Crash Bandicoot 4: It’s About Time review – a flawed gem

There are moments in Crash Bandicoot 4: It’s About Time where you will come to a crossroads. Not the literal kind, of which there are actually many, the levels forking and pickling your brain on more than one occasion, but the spiritual. The kind that defines you, that reveals your exhausted, thousand-death weathered heart and shows you who you really are. Crash 4 is a game that forces you to look deep, deep down into your soul and ask yourself: just how bad do I want that one extra crate?

Crash 4 is hard, basically. Bastard hard. Toys For Bob, the former Skylanders studio that’s since turned its hand to the recent Crash and Spyro trilogy remakes, and leads the way here, clearly sees that original trilogy’s infamous difficulty as the template. Crash 4 is a direct sequel to Crash Bandicoot 3: Warped, Naughty Dog’s last proper entry. All the Crash platformers since then – including another one directed by Mark Cerny! – seem to have been quietly redacted, as Activision goes big on the jortsy, VHS-fuzzed nostalgia of the mid-’90s PlayStation.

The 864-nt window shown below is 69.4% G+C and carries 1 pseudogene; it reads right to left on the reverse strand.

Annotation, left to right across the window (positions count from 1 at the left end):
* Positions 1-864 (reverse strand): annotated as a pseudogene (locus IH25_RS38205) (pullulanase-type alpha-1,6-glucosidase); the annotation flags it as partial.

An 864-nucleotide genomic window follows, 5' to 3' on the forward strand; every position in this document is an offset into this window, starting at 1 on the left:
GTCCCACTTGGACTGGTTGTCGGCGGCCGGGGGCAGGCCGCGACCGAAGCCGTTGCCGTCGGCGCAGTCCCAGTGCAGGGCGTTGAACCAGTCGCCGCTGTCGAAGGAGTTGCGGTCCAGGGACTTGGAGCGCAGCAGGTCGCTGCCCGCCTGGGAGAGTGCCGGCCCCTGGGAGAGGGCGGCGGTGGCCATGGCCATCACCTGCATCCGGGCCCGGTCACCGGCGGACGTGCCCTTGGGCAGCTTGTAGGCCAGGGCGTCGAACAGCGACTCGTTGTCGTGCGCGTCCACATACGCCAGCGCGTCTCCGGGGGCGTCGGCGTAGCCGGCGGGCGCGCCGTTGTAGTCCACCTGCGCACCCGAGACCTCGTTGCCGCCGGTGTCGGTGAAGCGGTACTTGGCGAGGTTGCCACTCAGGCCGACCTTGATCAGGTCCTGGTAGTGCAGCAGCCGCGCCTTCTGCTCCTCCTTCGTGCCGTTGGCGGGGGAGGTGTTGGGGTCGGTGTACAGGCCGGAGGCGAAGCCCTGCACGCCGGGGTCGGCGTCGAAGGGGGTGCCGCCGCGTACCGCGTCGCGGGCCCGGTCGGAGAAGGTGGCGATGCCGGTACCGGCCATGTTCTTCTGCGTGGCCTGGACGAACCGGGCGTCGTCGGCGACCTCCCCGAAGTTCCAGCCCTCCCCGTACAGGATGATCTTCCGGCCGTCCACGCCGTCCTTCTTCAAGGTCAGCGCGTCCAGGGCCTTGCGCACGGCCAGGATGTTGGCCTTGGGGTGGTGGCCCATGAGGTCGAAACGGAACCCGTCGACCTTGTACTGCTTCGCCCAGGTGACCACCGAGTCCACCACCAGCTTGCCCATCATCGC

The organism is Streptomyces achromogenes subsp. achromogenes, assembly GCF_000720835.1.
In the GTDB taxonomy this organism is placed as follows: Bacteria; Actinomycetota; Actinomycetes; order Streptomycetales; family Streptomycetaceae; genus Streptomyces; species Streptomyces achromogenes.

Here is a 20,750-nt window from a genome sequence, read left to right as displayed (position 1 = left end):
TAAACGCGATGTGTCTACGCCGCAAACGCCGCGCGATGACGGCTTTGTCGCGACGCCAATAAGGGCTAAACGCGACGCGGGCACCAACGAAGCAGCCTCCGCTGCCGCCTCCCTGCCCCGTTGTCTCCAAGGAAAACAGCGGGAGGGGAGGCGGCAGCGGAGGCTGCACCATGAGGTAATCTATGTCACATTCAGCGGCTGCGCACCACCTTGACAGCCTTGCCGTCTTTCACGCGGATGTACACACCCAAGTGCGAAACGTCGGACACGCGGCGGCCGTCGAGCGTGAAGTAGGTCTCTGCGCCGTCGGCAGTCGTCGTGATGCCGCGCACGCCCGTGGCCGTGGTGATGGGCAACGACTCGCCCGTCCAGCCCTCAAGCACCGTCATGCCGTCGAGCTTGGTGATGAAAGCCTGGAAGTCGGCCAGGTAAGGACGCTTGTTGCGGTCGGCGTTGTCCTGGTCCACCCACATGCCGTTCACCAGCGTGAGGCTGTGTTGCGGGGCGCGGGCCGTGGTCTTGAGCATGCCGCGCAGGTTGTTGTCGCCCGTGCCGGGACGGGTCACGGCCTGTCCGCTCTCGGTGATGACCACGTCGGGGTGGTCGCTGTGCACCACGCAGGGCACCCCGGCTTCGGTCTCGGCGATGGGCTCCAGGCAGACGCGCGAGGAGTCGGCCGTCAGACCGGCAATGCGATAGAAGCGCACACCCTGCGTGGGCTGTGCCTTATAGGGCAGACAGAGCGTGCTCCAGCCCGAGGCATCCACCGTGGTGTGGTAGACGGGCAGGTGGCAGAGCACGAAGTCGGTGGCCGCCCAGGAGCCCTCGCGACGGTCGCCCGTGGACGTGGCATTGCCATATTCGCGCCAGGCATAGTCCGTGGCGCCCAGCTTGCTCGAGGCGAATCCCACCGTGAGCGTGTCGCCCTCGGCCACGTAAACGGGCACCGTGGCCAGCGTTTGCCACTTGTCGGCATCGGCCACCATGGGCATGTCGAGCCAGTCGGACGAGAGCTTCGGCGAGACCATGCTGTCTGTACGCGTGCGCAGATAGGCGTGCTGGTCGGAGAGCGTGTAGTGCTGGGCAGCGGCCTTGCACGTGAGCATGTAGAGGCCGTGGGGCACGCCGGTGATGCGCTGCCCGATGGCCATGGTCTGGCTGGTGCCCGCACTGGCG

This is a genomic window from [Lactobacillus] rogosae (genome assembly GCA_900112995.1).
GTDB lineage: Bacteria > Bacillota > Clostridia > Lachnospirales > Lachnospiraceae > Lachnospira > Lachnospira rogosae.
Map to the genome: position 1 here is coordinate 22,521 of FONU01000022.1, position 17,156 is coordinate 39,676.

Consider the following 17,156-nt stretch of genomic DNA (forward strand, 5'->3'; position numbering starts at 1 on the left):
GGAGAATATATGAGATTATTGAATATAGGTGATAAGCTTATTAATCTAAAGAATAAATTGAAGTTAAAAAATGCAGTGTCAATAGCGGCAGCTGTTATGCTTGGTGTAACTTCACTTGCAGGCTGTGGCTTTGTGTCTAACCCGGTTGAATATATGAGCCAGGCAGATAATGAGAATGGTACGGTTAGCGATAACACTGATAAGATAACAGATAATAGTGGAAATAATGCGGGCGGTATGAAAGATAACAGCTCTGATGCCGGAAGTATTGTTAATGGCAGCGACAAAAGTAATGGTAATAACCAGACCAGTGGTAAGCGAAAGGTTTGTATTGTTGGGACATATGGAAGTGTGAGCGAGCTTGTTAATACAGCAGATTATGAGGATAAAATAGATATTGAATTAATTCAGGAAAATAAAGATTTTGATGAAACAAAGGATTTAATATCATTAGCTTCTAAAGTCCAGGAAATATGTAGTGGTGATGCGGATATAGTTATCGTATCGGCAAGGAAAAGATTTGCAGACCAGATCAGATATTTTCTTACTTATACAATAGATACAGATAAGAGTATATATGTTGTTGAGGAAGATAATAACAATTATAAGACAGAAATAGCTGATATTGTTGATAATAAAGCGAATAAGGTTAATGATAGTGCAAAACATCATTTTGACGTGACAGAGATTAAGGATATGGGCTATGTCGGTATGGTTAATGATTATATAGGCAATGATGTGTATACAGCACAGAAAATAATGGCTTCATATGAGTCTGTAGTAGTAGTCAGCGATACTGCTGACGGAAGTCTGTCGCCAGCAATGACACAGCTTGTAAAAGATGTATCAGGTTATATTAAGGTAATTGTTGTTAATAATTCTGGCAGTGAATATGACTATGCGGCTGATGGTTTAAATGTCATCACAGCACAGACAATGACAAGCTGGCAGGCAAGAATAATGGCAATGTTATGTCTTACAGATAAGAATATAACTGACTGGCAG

Whether or not you think outrageous difficulty, of the window-smashing, gripping-a-controller-until-its-plastic-audibly-creaks variety is what makes or breaks a Crash game will likely define your experience with Crash 4. Playing through it with artificial speed certainly exacerbates things, but there are moments where it moves from being challenging to simply awkward, the challenge derived from intentional clumsiness baked into one of the game’s many new mechanics. At times the frustration can drown out everything the game offers, but it is only at times, and what it offers is really an awful lot.

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